After thus giving them the words of institution, Paul goes on to instruct them about worthy and unworthy communing. In these instructions we cannot help but notice how he takes the real presence of Christ's body and blood for granted all the way through. Notice his language. Verse 27: "Whosoever shall eat of this bread and drink of this cup of the Lord unworthily, shall be guilty of the body and blood of the Lord." Verse 29: "For he that eateth and drinketh unworthily, eateth and drinketh damnation to himself, not discerning the Lord's body." Going back to chapter ten, verse sixteen, we find the Apostle giving the doctrine of the Lord's Supper in a few words thus: "The cup of blessing which we bless, is it not the communion of the blood of Christ? The bread which we break, is it not the communion of the body of Christ?"

We have now noted all the passages that speak directly on this subject. There are other strong passages that are often quoted in defence of the doctrine of the real presence, and which we doubtless have a right to use in corroboration of those above quoted. We refer to John vi.53-56: "Verily, verily, I say unto you, Except ye eat the flesh of the Son of Man, and drink His blood, you have no life in you. Whoso eateth my flesh and drinketh my blood hath eternal life ... for my flesh is meat indeed and my blood is drink indeed. He that eateth my flesh and drinketh my blood dwelleth in me, and I in him."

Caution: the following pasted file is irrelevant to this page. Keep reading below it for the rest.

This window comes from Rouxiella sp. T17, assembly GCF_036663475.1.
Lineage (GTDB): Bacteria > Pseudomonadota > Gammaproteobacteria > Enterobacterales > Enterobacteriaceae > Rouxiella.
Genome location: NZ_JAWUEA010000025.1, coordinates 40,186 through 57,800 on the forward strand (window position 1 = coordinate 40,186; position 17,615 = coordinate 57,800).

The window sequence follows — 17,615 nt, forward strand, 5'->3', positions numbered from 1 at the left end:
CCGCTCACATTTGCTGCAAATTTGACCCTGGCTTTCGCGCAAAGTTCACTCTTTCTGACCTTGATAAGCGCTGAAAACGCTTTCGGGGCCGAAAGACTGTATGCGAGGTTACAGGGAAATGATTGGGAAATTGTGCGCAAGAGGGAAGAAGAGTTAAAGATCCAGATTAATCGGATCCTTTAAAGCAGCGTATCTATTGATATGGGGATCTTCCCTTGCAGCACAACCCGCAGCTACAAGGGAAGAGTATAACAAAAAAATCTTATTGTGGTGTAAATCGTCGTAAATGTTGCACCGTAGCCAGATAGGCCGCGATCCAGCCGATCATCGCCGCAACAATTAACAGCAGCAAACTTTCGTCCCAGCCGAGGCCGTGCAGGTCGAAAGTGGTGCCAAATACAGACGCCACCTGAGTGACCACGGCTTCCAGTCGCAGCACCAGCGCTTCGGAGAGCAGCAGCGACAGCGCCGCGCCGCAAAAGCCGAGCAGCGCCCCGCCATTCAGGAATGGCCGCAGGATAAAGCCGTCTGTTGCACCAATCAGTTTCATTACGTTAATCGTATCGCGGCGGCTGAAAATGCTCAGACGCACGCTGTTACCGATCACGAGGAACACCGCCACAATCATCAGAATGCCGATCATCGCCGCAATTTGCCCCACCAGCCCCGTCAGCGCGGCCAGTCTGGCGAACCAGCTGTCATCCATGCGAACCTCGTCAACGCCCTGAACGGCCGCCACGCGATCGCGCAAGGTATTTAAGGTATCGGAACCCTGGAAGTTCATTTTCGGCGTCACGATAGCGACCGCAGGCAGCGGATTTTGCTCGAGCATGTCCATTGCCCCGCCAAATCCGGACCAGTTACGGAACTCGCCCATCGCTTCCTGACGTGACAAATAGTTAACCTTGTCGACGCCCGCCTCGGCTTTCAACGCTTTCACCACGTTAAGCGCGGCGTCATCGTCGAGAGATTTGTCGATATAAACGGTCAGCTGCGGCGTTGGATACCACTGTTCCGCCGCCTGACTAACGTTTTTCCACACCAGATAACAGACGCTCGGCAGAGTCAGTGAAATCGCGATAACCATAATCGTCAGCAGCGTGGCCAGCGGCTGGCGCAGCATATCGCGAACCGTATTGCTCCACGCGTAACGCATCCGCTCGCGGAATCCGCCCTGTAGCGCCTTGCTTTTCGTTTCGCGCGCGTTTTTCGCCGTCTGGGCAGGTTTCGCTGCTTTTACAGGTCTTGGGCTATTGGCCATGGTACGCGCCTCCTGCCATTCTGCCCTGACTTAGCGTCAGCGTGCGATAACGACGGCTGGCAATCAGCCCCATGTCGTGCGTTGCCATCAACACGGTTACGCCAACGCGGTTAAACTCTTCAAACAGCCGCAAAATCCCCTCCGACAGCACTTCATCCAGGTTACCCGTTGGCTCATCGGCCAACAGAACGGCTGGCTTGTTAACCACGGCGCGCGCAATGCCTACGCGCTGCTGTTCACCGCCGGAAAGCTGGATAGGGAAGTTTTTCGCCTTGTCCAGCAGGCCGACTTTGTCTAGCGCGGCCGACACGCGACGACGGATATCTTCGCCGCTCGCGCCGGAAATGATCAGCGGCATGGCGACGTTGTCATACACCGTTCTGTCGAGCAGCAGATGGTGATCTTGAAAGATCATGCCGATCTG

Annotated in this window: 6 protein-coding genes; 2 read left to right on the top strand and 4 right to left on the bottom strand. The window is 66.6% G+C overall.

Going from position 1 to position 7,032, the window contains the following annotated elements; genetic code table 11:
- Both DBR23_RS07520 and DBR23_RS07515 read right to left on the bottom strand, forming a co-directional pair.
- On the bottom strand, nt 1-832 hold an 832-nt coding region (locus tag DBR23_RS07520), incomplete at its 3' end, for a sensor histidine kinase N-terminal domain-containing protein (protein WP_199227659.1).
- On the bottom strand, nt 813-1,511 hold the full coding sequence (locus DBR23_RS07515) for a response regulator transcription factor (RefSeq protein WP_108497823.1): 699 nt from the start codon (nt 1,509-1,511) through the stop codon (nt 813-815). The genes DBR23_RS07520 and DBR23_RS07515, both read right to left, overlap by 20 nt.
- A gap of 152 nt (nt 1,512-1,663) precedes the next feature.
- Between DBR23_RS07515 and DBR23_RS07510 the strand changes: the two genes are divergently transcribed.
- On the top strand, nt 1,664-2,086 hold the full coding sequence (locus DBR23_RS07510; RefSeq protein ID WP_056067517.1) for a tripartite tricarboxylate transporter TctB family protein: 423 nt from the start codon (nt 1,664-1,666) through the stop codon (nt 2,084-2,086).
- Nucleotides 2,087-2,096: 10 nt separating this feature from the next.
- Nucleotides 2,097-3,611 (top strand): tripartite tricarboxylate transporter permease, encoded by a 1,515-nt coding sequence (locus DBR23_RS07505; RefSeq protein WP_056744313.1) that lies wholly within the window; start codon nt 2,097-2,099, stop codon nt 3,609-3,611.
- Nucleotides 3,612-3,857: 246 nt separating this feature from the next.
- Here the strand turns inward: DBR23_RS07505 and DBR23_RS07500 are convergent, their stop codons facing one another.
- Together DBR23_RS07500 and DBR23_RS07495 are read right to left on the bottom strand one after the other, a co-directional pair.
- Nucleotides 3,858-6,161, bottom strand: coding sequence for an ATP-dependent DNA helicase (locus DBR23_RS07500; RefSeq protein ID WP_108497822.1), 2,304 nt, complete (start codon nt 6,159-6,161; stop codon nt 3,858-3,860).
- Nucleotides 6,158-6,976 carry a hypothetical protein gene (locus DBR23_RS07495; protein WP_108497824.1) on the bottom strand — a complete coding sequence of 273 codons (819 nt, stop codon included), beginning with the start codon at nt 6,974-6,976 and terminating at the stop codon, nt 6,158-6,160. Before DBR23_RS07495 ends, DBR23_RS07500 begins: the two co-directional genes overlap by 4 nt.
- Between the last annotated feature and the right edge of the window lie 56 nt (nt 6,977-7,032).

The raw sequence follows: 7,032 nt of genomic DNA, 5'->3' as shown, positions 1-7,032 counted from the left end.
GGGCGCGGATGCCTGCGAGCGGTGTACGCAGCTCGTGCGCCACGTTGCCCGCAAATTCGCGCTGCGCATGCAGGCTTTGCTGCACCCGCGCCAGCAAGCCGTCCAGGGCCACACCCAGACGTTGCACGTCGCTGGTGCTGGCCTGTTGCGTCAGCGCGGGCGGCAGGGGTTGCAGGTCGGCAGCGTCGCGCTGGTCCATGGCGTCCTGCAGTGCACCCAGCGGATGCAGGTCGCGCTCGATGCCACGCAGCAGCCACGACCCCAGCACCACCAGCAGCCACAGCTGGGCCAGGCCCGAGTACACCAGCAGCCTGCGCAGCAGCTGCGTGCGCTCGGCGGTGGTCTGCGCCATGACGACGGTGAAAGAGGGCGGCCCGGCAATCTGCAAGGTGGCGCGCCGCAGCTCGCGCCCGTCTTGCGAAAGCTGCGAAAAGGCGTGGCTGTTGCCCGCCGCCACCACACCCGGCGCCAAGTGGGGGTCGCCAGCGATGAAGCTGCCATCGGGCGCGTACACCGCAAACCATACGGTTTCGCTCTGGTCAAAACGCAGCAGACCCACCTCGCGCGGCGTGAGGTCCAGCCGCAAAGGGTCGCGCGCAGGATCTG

As it is a disputed point, however, whether this passage refers to the Lord's Supper or not, we are willing to waive it here. We are content to take those passages quoted above, which every one acknowledges as referring directly to our subject. These we would have the reader carefully examine. Note particularly the language, the words employed. In the four accounts given of the institution, three by the Evangelists and one by Paul, we have the same clear, plain words concerning the bread and wine -- words of the last will and testament of the Son of God, our Saviour -- "This is my body." "This is my blood of the New Testament;" or "the New Testament in my blood." Note the language of Paul: "Guilty of the body and blood of the Lord." "Not discerning the Lord's body." The cup is called the communion of the blood, and the bread, the communion of the body of Christ. The word communion is made up of two Latin words, con and unio, meaning union with, or connection with. The marginal reading in our family Bibles, as well as in the revised version, is "participation in." The plain English of the verse then is, the bread is a participation in, or a connection with Christ's body, and the wine with His blood.

We are now ready to take all these passages together, to compare them one with another, and to ask, What do they teach? What is the Bible doctrine of the Lord's Supper? Is it transubstantiation? Is it consubstantiation? Is it that the bread and wine are mere representations or memorials of the absent body and blood of Christ? Or do these passages teach "That the body and blood of Christ are truly present under the form of bread and wine and are communicated to those that eat in the Lord's Supper?" (Augsburg Confession, Art. X.)